Like their neighbors to the northeast, the Irish distill spirits from barley and water. But they’ve created a product that’s sweeter, less earthy and eminently more drinkable than scotch.
In 1939, Buncombe County residents participated in a special election concerning the legalization of liquor sales. Debate leading up to the vote was fiery and contentious.
Although the number of craft distilleries in Western North Carolina has increased significantly in recent years, business owners say state legislation is still hampering the growth of burgeoning industry.
Some tell us there is more drinking and crime since the state went dry…
Expanded capacity at the Asheville Alcoholic Beverage Control Board’s warehouse could mean local bartenders and restaurateurs will see increased availability of and dependable access to some hard-to-acquire spirits.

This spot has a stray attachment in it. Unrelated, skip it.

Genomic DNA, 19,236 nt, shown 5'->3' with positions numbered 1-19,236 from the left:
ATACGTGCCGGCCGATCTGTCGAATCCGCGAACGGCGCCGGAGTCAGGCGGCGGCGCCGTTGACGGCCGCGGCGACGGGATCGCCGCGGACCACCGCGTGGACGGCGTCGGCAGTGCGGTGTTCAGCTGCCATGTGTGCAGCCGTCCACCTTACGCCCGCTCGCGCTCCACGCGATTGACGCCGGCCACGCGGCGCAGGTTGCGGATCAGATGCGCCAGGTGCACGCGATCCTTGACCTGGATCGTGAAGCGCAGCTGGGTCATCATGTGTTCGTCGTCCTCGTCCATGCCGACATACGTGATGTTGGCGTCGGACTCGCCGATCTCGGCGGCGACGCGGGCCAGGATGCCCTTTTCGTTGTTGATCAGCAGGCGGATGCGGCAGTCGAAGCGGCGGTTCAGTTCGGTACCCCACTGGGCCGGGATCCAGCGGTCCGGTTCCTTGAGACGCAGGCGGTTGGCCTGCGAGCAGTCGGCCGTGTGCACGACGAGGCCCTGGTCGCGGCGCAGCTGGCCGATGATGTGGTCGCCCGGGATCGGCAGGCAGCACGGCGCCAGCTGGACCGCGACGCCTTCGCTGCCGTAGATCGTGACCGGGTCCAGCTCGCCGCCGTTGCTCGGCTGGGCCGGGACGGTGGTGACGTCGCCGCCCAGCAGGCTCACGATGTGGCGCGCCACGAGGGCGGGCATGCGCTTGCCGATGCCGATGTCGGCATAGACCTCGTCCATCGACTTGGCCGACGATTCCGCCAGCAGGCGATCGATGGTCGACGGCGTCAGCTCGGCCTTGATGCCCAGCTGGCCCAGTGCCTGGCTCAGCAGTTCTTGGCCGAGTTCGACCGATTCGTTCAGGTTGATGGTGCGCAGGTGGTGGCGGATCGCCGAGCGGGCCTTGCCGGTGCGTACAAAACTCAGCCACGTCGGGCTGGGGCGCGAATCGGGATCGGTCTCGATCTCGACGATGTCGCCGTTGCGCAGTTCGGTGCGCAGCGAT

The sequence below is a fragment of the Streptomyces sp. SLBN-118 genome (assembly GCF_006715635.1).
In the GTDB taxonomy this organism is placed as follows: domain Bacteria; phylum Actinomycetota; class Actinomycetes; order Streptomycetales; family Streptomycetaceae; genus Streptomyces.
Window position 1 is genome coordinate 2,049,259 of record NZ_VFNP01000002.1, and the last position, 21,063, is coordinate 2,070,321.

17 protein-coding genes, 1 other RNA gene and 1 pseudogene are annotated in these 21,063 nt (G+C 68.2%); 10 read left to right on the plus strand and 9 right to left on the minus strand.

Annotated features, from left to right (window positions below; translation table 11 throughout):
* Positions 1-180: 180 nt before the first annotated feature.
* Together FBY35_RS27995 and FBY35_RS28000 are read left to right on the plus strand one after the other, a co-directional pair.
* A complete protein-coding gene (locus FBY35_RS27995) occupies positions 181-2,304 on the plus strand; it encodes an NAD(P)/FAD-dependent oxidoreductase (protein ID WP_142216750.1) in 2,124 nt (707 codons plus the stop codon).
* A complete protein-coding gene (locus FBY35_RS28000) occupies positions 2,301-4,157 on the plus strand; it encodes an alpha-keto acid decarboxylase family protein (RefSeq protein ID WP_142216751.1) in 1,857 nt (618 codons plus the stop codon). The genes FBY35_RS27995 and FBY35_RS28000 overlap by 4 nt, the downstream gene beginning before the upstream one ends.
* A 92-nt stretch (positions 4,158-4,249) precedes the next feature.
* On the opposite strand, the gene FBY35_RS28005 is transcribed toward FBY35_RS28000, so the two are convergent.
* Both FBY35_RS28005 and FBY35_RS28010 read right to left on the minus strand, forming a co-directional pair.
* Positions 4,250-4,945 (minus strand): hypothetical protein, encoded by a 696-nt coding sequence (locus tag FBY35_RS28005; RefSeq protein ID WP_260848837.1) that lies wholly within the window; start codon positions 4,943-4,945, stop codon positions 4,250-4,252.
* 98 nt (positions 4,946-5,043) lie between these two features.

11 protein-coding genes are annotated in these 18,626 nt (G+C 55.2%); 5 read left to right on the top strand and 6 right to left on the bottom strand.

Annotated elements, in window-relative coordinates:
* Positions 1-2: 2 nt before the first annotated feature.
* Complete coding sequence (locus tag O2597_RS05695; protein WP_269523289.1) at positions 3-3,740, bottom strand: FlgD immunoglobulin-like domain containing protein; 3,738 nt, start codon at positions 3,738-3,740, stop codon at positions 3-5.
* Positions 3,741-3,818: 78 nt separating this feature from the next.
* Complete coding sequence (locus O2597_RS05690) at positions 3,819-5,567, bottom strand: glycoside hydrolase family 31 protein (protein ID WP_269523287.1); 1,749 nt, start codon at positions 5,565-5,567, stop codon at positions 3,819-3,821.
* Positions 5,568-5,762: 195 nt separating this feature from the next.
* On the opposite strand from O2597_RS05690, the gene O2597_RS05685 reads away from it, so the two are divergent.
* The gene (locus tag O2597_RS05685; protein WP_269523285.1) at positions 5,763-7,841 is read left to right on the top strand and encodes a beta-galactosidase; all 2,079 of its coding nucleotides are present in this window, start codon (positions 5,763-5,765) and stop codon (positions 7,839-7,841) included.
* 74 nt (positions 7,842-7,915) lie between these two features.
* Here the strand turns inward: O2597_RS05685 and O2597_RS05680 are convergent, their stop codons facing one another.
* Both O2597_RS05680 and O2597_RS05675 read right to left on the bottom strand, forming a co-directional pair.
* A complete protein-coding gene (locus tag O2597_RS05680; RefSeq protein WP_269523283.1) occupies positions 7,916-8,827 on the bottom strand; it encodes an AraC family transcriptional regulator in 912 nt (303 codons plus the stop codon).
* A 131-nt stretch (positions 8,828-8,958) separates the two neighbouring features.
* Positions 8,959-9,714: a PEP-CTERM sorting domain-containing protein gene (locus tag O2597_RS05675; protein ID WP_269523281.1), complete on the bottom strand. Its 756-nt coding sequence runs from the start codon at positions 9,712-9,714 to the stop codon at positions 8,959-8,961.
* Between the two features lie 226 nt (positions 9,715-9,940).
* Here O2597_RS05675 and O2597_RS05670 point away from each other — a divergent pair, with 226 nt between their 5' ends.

Western North Carolina is now home to a growing number of craft distillers making legal moonshine. Blending traditional recipes with new technology and methods, these pioneers are bringing Appalachia’s most fabled and misunderstood product into the 21st century, changing cultural perceptions even as they adapt to shifting economic realities.
In response to our recent article (“Handcuffed: Asheville Bartenders Decry ABC Law Restrictions,” July 9 Xpress), General Manager Mark Combs of the local Alcoholic Beverage Control system had a few things to say.
Yesterday marked the 75th anniversary of the ratification of the 21st Amendment, ending Alcohol Prohibition nationwide. That makes it an excellent time to celebrate one’s right to personal enjoyment in the form of delicious, intoxicating beverages. For those looking for leads on local watering holes and drinks, the archive of Xpress’ Bar Beat articles is an good place to start.